One of Mini’s main aims was to create a more spacious, practical, comfortable, materially rich and mature-feeling interior than you get elsewhere in the model range. It has delivered in some, but not all, of those respects. The new Countryman is 200mm longer than the last one, with 75mm having gone into the wheelbase to the benefit of cabin length, and much of the rest into a bigger boot. The latter is now big enough, at 450 litres, so put a Nissan Qashqai to shame, and expandable via the standard sliding and folding 40:20:40 back-row seats.
There’s enough room in both rows of seats for proper adults, and plenty of headroom for taller occupants – although the car’s hallmark recumbent seating position and its thin seat cushions still make the cabin less comfy and convenient than is the crossover class norm.
Mini’s attempts to lift the Countryman’s cabin ambience to a more sophisticated level are also mixed. Cabin quality is impressive in places but the car’s plastics become quite hard and brittle at lower levels, while those illuminated dashboard and door trims don’t really add much.
To drive, the Countryman confounds your expectations of a modern crossover hatchback by its conformity to Mini’s own modern dynamic template. This is a firm-riding, direct handling, relatively highly strung prospect that feels less like any sort of jacked-up utility car and more like a typical hot hatchback. Mini’s chassis engineers may well consider this a roaring success, having translated the infamous ‘go-kart feel’ of its smaller models onto a taller car with a longish wheelbase. But if the intention was to broaden the dynamic reach of the firm’s model range here, the achievement’s quite plainly a lot less.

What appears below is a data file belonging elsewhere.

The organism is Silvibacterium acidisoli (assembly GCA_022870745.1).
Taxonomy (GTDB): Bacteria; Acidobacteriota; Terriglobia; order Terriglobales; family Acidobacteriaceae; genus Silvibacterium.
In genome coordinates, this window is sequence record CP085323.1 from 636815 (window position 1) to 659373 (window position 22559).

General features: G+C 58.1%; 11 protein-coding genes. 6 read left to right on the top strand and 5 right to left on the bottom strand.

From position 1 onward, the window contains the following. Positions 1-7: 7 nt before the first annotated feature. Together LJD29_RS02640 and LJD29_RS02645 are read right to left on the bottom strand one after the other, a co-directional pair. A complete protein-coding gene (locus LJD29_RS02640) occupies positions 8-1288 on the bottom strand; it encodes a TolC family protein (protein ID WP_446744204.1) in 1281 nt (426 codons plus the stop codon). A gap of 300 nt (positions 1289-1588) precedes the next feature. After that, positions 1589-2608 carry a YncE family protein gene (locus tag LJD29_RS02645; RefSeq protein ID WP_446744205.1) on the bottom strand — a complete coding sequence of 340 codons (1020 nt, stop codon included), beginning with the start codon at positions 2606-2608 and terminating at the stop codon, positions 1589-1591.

Even on optional-fit adaptive dampers, the Countryman handles anything other than millpond-smooth tarmac with a tiresome restlessness, suffering with plenty of headtoss, tramlining and bump-steer on quicker B-roads, and feeling wooden and unyielding on broken town roads. It steers very quickly and heavily; handles more coherently than the last Countryman on account of tighter body control and slightly improved steering feedback, but like so many of its siblings remains more compelling to drive when you’re just punting around than it is when you examine it at greater speed.
The Cooper S’ turbocharged engine feels quite strong and has useful accessible torque, but works better with the optional eight-speed automatic gearbox when driven at a relaxed pace than in manual mode when pressing on. Mini’s ALL4 driveline, meanwhile, comes up with all the traction that the car needs even in slippery conditions, but isn’t clever enough to augment the car’s fundamental handling poise on the road, which could certainly be better balanced.